23 June 2006

Etymology Part II: Going Postal

"Going postal" is an American expression referring to mental instability and violence, particularly workplace-related violence. "Going postal" is a verb, and "postal" is used as an adjective (e.g. I'm telling you, she's totally postal!)

The first incident that spawned the image of the disgruntled murderous postal worker seems to be the case of Patrick Henry Sherrill, who shot 14 employees at a postal facility in Edmonton, Oklahoma, before shooting himself. This occurred on 20 August 1986. The USPS published an extensive research effort demonstrating that the postal work is actually safer than many other occupations. (According to their report, taxi drivers are most likely to encounter violence on the job, although these are usually incidents of violence from clients rather than co-workers.)

In 1995, the phrase was popularized in the movie Clueless, and the American Dialect Society elected the phrase "Most Original" in its annual New Words of the Year list. Michael Ames' 2005 book about workplace and school shootings is titled Going Postal: Rage, Murder, and Rebellion: From Reagan's Workplaces to Clinton's Columbine and Beyond.

Etymology Part I: Knackered

I have some particular pet phrases, some of which I've been using for years without any indication that I'm using them correctly - time to find out! Being fond of K words, I'm starting with knackered.

"Knackered" is an expression (primarily British) meaning "tired" or "worn out". A knacker, I've learned, is a person who buys old horses that are too worn out to be used for work. A knackery is a horse slaughterhouse. Several online sources mention that the word is "probably of Scandanavian origin", though none offer a related Scandanavian word and the sites are probably all citing each other.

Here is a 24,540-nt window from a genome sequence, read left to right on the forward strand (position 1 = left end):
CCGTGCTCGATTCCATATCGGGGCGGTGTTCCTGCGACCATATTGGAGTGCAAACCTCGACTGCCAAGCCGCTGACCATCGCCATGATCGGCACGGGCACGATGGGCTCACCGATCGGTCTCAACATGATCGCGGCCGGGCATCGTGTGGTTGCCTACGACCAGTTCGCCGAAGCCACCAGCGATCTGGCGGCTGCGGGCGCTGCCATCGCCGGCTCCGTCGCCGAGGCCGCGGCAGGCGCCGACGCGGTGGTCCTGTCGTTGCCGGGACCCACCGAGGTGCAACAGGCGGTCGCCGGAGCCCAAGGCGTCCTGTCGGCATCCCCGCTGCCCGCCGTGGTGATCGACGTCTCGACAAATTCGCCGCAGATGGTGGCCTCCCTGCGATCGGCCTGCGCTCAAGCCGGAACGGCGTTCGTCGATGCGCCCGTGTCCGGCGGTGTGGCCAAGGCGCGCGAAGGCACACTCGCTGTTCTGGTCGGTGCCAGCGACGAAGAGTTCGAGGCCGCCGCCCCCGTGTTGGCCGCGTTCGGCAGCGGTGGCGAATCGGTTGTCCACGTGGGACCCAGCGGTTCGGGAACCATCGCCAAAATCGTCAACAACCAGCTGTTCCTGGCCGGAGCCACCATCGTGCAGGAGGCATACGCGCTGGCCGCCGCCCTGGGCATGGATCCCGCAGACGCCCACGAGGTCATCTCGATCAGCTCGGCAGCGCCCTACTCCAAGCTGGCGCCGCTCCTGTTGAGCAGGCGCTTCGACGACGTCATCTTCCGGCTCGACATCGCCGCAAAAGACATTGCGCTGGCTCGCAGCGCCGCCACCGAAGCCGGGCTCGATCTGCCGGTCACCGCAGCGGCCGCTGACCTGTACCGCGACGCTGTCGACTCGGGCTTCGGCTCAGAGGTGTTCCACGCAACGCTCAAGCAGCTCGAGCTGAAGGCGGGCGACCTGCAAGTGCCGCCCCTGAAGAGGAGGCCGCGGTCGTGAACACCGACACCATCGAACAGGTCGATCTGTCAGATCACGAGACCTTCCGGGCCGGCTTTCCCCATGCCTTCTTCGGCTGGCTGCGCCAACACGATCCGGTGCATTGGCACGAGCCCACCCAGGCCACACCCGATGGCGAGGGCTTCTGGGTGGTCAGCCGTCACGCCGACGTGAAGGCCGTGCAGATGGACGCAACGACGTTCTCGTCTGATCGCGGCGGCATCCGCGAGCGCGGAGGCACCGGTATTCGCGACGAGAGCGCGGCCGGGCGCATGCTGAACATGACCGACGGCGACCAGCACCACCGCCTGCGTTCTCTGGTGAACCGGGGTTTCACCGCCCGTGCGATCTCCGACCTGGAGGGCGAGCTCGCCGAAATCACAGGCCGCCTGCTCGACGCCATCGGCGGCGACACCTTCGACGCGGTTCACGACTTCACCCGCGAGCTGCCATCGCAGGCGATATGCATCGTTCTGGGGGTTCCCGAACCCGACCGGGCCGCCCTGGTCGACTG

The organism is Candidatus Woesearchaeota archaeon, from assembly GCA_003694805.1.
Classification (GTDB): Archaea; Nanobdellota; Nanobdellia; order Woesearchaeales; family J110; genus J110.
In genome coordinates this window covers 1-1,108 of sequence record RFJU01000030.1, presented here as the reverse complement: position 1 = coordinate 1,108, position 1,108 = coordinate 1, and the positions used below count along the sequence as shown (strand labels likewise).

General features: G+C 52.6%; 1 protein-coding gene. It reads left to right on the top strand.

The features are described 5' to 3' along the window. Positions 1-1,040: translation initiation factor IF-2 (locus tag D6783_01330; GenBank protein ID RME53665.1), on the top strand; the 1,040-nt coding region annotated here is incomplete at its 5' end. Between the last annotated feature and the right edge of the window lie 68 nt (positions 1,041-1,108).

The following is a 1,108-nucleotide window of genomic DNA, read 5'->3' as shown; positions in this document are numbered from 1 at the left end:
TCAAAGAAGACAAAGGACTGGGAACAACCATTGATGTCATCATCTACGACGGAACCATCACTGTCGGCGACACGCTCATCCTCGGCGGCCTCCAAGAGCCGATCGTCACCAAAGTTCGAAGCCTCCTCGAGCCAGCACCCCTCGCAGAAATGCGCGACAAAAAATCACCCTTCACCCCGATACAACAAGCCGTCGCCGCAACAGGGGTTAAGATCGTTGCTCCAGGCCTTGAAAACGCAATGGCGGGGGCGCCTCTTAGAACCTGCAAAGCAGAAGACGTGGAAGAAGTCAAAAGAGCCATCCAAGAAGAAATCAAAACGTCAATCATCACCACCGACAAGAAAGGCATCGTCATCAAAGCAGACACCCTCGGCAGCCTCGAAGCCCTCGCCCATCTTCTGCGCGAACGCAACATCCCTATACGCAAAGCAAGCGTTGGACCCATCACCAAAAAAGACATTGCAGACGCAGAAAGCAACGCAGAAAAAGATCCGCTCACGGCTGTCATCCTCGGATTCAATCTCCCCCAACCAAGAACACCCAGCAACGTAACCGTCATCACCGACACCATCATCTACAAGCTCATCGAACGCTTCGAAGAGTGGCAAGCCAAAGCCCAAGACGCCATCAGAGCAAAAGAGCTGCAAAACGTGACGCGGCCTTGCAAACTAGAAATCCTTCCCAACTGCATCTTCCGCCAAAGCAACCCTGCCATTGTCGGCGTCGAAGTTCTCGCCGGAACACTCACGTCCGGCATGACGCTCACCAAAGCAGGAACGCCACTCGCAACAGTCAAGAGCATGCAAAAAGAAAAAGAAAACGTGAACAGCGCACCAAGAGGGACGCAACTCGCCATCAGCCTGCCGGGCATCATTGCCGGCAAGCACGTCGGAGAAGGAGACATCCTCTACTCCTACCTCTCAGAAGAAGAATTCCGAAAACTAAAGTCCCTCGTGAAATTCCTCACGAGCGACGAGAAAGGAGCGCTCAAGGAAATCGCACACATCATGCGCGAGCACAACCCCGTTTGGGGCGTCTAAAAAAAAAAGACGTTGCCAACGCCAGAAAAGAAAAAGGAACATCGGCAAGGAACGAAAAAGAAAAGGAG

I learned a new definition too: knacker is a derogatory term in Ireland. It once referred to gypsies, and is now used to describe transient, uh, underachievers. Have not yet been able to determine where the word became attached to the gypsies - did they buy old horses? Sell knick-knacks? Steal stuff?

"Knack" (meaning trick or special skill), as it turns out, has a different root. Different source cite knakke from Middle English, cnacken from Middle Dutch, and knachen from German (the last two meaning "to crack"). A 1737 Dictionary of Thieving Slang lists a "knack-shop" as a shop where one can get tools for picking pockets.

Totally knackered by now - off to bed.

20 June 2006

What is the point?

After twelve years as a respectable member of the workforce, I am taking some time off to pursue all the interests that have built up over time. Having spent most of my life as a student, a teacher, and a tutor (and occasionally a baker and a psychiatric/medical social worker), I've been on both sides of a lot of learning throughout my life, and it's the most satisfying thing I can think to do with all this spare time. I've finally learned to embrace my inner geek!

So, I anticipate I'll find bits of joy in posting interesting material as I add it to my brain. And with any luck I'll learn HTML at the same time!